“Now it happened in the month Chislev, in the twentieth year, while I was in Susa the capitol, that Hanani, one of my brothers, and some men from Judah came; and I asked them concerning the Jews who had escaped and had survived the captivity, and about Jerusalem. They said to me, “The remnant there in the province who survived the captivity are in great distress and reproach, and the wall of Jerusalem is broken down and its gates are burned with fire.”
Tuesday’s Bible reading is Nehemiah 1–4. As you read Nehemiah, I thought it might be helpful to have a chart of the sequence of some major events in the return of the exiles to Jerusalem. These dates are from Dr. Gleason Archer’s A Survey of Old Testament Introduction, a standard and respected work. Within each chapter he discusses his reasoning as well as that of other scholars.1
When you look at the dates you can see better understand the long ordeal of the exiles, and why Nehemiah wept when he heard the news from Judah and the depth and fervency of his prayer to God for help.
Nehemiah returns to Jerusalem and after surveying the conditions, he provides the encouragement and leadership needed to rebuild the city wall.
Then I said to them, “You see the bad situation we are in, that Jerusalem is desolate and its gates burned by fire. Come, let us rebuild the wall of Jerusalem so that we will no longer be a reproach.” I told them how the hand of my God had been favorable to me and also about the king’s words which he had spoken to me. Then they said, “Let us arise and build.” So they put their hands to the good work.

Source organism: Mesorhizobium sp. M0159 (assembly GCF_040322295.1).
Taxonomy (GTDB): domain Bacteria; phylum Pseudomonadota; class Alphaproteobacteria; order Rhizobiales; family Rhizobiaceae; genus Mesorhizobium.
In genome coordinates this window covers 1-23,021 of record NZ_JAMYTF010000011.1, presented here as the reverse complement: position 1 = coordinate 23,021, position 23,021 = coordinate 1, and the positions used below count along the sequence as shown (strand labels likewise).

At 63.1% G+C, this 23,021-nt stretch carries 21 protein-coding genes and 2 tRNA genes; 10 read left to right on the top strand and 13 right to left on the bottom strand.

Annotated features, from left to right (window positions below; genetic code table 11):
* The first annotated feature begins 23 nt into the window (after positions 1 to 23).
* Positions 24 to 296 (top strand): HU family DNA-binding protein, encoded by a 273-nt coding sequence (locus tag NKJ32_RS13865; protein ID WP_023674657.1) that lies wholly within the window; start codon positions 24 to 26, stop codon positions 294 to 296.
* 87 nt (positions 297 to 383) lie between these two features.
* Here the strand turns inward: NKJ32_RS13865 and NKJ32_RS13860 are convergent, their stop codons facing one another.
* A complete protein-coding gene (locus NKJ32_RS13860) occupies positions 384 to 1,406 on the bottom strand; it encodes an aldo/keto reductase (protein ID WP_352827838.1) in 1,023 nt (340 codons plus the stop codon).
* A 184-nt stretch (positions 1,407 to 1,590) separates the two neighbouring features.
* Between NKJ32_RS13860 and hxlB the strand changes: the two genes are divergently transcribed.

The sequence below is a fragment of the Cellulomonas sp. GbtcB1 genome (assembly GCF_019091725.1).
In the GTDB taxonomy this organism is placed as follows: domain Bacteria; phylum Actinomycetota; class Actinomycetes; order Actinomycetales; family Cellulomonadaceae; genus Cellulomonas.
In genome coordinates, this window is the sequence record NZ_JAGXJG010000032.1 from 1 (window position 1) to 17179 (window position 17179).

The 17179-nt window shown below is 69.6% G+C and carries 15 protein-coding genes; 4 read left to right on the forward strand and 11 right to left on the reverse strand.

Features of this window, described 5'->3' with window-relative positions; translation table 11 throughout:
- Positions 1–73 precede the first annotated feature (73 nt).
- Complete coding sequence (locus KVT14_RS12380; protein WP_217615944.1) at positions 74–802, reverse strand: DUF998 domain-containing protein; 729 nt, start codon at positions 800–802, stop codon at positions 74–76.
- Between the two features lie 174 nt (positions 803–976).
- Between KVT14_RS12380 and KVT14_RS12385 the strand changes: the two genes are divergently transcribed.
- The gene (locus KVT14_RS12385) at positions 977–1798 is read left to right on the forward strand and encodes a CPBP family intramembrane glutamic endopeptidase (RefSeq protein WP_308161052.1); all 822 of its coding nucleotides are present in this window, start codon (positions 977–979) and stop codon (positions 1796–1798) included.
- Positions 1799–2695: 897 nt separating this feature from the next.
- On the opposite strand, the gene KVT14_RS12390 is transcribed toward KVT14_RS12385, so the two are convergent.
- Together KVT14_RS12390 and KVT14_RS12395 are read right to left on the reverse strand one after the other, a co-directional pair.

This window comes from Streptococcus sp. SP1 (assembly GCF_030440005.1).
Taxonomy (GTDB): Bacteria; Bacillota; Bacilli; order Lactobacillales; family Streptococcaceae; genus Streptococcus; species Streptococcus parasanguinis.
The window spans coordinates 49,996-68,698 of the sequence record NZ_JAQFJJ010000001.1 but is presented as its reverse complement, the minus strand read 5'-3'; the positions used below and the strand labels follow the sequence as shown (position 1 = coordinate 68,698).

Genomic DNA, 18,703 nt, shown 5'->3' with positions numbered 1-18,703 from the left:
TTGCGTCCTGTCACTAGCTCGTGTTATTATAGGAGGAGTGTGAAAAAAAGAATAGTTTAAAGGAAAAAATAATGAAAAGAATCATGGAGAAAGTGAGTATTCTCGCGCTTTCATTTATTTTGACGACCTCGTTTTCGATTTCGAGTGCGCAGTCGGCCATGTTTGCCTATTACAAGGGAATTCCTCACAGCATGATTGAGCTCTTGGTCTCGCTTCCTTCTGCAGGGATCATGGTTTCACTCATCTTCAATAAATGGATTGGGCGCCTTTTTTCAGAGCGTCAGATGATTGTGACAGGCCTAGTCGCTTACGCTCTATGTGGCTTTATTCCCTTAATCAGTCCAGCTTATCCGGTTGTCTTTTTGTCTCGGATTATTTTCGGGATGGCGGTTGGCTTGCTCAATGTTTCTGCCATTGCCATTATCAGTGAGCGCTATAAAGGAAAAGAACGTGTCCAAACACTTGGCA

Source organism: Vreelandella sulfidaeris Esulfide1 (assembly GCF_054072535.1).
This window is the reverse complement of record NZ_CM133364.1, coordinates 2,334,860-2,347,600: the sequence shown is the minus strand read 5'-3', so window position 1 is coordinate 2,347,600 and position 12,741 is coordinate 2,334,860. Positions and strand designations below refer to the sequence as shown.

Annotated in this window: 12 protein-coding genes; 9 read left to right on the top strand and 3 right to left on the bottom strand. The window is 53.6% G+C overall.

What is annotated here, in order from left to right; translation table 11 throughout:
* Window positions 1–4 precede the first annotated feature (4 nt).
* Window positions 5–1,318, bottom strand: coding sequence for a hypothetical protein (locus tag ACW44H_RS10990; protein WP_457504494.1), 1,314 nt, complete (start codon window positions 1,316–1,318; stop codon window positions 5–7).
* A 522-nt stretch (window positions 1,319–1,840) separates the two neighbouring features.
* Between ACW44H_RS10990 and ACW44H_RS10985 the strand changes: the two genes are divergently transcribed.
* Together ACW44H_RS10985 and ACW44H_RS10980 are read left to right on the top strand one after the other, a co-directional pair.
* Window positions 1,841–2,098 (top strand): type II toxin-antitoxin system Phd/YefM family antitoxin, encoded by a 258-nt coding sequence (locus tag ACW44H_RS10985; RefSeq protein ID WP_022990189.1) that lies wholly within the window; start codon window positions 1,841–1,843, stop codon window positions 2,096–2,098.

So they begin to build. As you read notice their prayers and notice how Nehemiah encourages them.
When I saw their fear, I rose and spoke to the nobles, the officials and the rest of the people: “Do not be afraid of them; remember the Lord who is great and awesome, and fight for your brothers, your sons, your daughters, your wives and your houses.”
If Barnabas was called Son of Encouragement in the New Testament, surely Nehemiah is his counterpart in the Old Testament! Derek Kidner called this book, “one of the liveliest pieces of writing in the Bible.”2 As you read of the dire straits of the exiles and see how God strengthened them to finish their work, may God encourage you through His Word.
|The Exiles Return to Israel|
||Burning of Jerusalem and destruction of Temple
|538 B.C.||Cyrus: Rebuild Temple (2 Chronicles 36:22–23)|
||Exiles return under Zerubbabel (Ezra 2–3)|
||Foundation of Second Temple laid (Ezra 3:8)|
||Building stopped by enemy discouragement (Ezra 4)
|520 B.C.||Haggai & Zechariah prophesy (Ezra 5:1–2)
|Building of Temple resumes
||Temple Finished: 70 years after 586 B.C. destruction
||Artaxerxes I: Rebuild Jerusalem (Ezra 7)
|445 B.C.||Artaxerxes I: Rebuild Jerusalem (Nehemiah 2)|
“For thus says the LORD, ‘When seventy years have been completed for Babylon, I will visit you and fulfill My good word to you, to bring you back to this place.’”
Dr. Archer dates God’s promise in Jeremiah 29:10 from the destruction of Solomon’s temple in 586 B.C. to the finishing of the building of the second temple in 516 B.C. After discussing other choices, he writes:
“…the latter [586 B.C. to 516 B.C. ] seems to be definitely favored by Zechariah 1:12: “Then the angel of the Lord answered and said, O Jehovah of hosts, how long wilt thou not have mercy on Jerusalem and on the cities of Judah, against which thou hast had indignation, these threescore and ten years?” (ASV). Since this utterance must have been given in 519 B.C., we can only conclude that, from the standpoint of the angel at least, the seventy years were not yet up; and the gracious promise in Jeremiah 29:10 was not to be fulfilled until the temple itself was restored.”3
Isaiah 42 Photograph: ChristianPhotos.net – Free High Resolution Photos for Christian Publications
1Gleason L. Archer, Jr., “Postexilic Historical Books: 1 and 2 Chronicles, Ezra, Nehemiah, Esther,” A Survey of Old Testament Introduction, pp. 404–421; “Postexilic Prophets: Haggai, Zechariah, Malachi,” A Survey of Old Testament Introduction, pp. 422–432.
2Derek Kidner, Ezra and Nehemiah, as quoted by eHow. My copy of this book is not available to me at the moment.
3Gleason L. Archer, Jr., “Jeremiah and Lamentations,” A Survey of Old Testament Introduction, p. 363.
Original content: Copyright ©2011 Iwana Carpenter